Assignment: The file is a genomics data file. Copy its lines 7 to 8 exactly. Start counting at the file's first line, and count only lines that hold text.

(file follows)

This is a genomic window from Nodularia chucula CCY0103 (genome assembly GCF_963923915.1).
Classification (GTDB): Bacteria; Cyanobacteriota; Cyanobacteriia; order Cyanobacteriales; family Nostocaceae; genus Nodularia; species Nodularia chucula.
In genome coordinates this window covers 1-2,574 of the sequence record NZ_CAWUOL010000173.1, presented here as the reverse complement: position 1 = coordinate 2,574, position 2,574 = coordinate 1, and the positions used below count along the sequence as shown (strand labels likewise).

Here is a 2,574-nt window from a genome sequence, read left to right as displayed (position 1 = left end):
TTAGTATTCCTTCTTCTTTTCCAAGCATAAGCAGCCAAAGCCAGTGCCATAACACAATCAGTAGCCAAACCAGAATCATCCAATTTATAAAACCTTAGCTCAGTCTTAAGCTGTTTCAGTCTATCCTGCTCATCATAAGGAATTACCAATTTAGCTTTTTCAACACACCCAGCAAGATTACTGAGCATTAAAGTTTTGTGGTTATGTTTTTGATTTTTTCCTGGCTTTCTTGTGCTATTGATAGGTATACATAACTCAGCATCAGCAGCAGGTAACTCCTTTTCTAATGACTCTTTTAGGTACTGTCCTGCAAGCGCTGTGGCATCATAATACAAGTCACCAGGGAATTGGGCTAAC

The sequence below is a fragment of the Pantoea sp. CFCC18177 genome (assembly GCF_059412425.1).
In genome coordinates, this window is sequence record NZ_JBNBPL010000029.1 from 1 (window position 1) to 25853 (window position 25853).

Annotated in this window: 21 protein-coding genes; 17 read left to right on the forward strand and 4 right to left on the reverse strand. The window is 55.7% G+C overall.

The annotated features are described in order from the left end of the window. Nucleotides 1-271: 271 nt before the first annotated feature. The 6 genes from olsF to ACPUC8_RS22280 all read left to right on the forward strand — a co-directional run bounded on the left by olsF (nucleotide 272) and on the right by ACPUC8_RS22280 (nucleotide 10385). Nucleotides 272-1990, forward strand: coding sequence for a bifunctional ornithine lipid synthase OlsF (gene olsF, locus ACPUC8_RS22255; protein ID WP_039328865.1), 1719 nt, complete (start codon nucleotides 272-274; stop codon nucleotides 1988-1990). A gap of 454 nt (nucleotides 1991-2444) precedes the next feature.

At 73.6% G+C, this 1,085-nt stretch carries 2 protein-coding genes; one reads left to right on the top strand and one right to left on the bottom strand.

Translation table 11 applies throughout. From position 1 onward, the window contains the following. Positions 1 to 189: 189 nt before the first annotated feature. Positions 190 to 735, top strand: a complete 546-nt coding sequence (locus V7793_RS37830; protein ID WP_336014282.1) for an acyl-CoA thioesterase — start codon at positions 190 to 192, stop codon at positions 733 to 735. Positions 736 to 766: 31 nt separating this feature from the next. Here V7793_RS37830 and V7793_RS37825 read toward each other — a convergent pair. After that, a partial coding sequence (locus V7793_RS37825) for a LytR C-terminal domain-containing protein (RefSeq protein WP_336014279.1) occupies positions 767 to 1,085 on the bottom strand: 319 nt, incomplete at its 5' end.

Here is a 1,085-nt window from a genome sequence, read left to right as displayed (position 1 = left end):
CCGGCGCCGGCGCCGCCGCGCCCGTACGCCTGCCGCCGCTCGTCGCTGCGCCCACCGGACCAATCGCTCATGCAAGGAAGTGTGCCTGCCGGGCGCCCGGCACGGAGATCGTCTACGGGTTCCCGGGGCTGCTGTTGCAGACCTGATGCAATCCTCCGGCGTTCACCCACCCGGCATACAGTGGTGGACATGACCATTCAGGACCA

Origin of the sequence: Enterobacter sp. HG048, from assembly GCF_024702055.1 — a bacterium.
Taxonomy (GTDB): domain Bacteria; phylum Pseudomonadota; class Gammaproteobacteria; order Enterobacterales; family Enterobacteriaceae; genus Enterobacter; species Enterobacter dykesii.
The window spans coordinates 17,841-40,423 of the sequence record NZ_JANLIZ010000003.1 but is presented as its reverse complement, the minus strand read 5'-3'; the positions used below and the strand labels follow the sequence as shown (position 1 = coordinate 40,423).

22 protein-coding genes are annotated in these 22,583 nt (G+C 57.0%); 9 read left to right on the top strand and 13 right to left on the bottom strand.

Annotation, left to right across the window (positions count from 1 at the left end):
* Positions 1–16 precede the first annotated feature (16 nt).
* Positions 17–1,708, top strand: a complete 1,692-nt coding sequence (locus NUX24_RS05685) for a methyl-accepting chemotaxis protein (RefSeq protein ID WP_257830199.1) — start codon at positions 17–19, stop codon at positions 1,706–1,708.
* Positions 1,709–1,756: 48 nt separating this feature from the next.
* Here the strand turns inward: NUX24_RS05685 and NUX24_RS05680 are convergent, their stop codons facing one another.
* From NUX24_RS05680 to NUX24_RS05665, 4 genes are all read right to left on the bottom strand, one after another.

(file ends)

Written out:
In genome coordinates, this window is sequence record NZ_JBNBPL010000029.1 from 1 (window position 1) to 25853 (window position 25853).

Annotated in this window: 21 protein-coding genes; 17 read left to right on the forward strand and 4 right to left on the reverse strand. The window is 55.7% G+C overall.